PPs are specific type of patient perspective. Patient perspective can be defined as any information related to patients’ experiences with a medical condition and its management. Overall, this information allows a better comprehension of the disease and its impact, the effective identification of outcomes that are more relevant for patients, and a more fine-grained understanding of the benefit-risk trade-off for treatment.3 PPs are especially relevant for the evaluation of the benefit-risk profile of medical products in case of preference-sensitive decisions, namely situations where medical equipoise among alternative treatments exists.4 In the clinical setting, the attention given to PP is relevant in different theoretical and practical approaches, such as the shared decision-making model that underlies the relevance of recognising PP to empower patients and personalise treatment and care.5–7 The present paper is a direct result of the tasks carried out within the framework of The Patient Preferences in Benefit-Risk Assessments during the Drug Life Cycle (PREFER) project, a European undertaking supported by the Innovative Medicines Initiative (IMI). The main objective of PREFER is to strengthen patient-centric decision-making throughout the medical product life-cycle by developing evidence-based recommendations to guide industry, regulatory authorities, health technology assessment (HTA)/payer bodies, reimbursement agencies, academia, and health care professionals on how and when patient-preference studies should be performed and the results used to support and inform decision-making throughout the medical products lifecycle and enable the implementation of personalised medicine.8 However, as reported by a recent systematic review by Huls and colleagues,9 one of the main challenges of integrating PP in benefit-risk decision-making is taking into account patient preference heterogeneity and formation. PP heterogeneity can be defined as “differences in preferences among a sample”10 with the existence of subgroups of patients with relevant differences in preferences. Within this framework, the measurement of psychological constructs might be relevant to obtain a psychological profile of subpopulations of patients with relevant differences in preferences. The identification of subgroups of patients with heterogeneous preferences could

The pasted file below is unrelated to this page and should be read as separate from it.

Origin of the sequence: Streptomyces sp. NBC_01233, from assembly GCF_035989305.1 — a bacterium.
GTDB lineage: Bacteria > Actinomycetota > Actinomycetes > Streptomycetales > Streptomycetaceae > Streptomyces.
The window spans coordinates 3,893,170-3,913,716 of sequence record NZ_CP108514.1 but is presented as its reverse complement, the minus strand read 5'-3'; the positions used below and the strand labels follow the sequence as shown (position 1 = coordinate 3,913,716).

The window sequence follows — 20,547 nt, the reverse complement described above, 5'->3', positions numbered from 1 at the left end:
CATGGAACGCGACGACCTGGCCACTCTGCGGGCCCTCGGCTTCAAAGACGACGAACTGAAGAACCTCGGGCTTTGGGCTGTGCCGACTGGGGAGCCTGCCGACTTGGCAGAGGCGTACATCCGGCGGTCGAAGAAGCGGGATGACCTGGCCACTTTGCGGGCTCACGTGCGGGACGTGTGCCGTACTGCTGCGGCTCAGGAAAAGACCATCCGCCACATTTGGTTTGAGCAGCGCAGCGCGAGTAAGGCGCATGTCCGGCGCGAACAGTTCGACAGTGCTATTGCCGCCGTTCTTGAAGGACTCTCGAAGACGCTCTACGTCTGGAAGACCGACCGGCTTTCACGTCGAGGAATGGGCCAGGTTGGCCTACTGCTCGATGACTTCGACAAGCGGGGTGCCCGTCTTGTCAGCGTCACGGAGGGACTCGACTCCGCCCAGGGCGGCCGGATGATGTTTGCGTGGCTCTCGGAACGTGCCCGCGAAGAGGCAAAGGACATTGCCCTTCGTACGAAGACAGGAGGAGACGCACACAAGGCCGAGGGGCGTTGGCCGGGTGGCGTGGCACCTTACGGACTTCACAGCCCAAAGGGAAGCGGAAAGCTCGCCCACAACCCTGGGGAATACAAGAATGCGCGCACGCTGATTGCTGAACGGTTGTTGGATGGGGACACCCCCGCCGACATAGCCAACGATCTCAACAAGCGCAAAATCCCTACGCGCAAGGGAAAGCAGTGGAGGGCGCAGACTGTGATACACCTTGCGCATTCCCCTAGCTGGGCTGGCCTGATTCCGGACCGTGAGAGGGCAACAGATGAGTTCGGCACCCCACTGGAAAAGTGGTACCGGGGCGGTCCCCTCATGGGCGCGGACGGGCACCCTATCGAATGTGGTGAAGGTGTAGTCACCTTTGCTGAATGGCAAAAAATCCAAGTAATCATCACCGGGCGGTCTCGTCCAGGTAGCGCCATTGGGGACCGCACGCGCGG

Be particularly valuable when there is a suggestion that these differences are important enough to alter the decision whether to approve a product for at least one subgroup of patients.10
The need to better understand sources of PP heterogeneity is also stressed by a qualitative study carried out within the PREFER project investigating stakeholders’ attitudes, expectations and concerns towards measuring and including PP in decision-making along the medical product lifecycle. Its results highlighted that stakeholders were often concerned about whether and how psychological and emotional factors may influence PP. Stakeholders reasoned that these factors and their impact on preferences are often unknown for researchers and, hence, difficult to control for in PP studies.11,12
All this empirical evidence and the practical demands called for a need of identifying, describing and assess the feasibility of using different ways to profile psychological variables that, alongside demographic (eg, age, gender, culture) and clinical (eg, disease stage, comorbidity) characteristics of patients, can affect the construction, elicitation, and interpretation of PP. With this purpose, a systematic review was carried out within the PREFER project to explore the existing instruments which are currently used in PP studies or health-related decision studies to measure the psychological variables that can affect the formation of PP, its elicitation and its heterogeneity.13 This initial step provided an overview of the literature on the psychological constructs measured in PP or health-related decisions studies and the instruments used to measure these constructs. This review resulted in the identification of 18 constructs and 33 psychological instruments indicating that health literacy, numeracy, and locus of control have an impact on health-related preferences and decisions The present work builds upon these results and aims at providing researchers and stakeholders with useful criteria and tools to select psychological constructs to include in PP studies to take into account patient heterogeneity and preferences formation. Specifically, three main tasks were undertaken to achieve this goal: (i) identifying a list of candidate psychological constructs by supplementing the results of the PREFER systematic review13 with input from experts in the field of PP studies, health psychology, and psychological assessments; (ii) proposing recommendations on which psychosocial constructs to include in PP studies reached through a consensus-based process, that is a two-round Delphi method; (iii) advancing a set of criteria and a check list that can assist in describing and selecting psychological instruments to be included in PP studies.